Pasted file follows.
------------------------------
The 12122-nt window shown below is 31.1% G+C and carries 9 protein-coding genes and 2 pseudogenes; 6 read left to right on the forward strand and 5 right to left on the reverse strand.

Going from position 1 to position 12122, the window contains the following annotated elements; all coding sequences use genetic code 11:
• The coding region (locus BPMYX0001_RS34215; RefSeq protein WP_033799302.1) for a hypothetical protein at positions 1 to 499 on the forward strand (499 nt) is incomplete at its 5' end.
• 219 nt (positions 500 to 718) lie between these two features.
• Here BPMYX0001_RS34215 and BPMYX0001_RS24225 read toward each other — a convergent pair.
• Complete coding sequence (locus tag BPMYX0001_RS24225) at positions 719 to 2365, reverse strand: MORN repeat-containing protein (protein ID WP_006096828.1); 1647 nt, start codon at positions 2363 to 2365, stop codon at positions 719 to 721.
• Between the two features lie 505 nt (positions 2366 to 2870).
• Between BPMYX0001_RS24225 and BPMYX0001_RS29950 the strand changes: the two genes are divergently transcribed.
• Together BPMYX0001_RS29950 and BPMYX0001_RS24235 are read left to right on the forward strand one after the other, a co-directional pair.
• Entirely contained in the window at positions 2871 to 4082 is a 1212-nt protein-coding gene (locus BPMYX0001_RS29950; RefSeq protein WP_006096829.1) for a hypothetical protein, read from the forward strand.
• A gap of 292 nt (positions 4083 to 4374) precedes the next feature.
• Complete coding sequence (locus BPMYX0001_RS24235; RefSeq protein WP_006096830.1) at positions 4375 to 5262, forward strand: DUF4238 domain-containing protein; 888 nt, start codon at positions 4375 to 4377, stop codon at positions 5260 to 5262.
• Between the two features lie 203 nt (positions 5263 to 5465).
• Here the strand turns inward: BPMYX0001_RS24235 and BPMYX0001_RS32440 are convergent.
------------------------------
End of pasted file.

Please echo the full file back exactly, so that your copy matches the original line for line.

The 12122-nt window shown below is 31.1% G+C and carries 9 protein-coding genes and 2 pseudogenes; 6 read left to right on the forward strand and 5 right to left on the reverse strand.

Going from position 1 to position 12122, the window contains the following annotated elements; all coding sequences use genetic code 11:
• The coding region (locus BPMYX0001_RS34215; RefSeq protein WP_033799302.1) for a hypothetical protein at positions 1 to 499 on the forward strand (499 nt) is incomplete at its 5' end.
• 219 nt (positions 500 to 718) lie between these two features.
• Here BPMYX0001_RS34215 and BPMYX0001_RS24225 read toward each other — a convergent pair.
• Complete coding sequence (locus tag BPMYX0001_RS24225) at positions 719 to 2365, reverse strand: MORN repeat-containing protein (protein ID WP_006096828.1); 1647 nt, start codon at positions 2363 to 2365, stop codon at positions 719 to 721.
• Between the two features lie 505 nt (positions 2366 to 2870).
• Between BPMYX0001_RS24225 and BPMYX0001_RS29950 the strand changes: the two genes are divergently transcribed.
• Together BPMYX0001_RS29950 and BPMYX0001_RS24235 are read left to right on the forward strand one after the other, a co-directional pair.
• Entirely contained in the window at positions 2871 to 4082 is a 1212-nt protein-coding gene (locus BPMYX0001_RS29950; RefSeq protein WP_006096829.1) for a hypothetical protein, read from the forward strand.
• A gap of 292 nt (positions 4083 to 4374) precedes the next feature.
• Complete coding sequence (locus BPMYX0001_RS24235; RefSeq protein WP_006096830.1) at positions 4375 to 5262, forward strand: DUF4238 domain-containing protein; 888 nt, start codon at positions 4375 to 4377, stop codon at positions 5260 to 5262.
• Between the two features lie 203 nt (positions 5263 to 5465).
• Here the strand turns inward: BPMYX0001_RS24235 and BPMYX0001_RS32440 are convergent.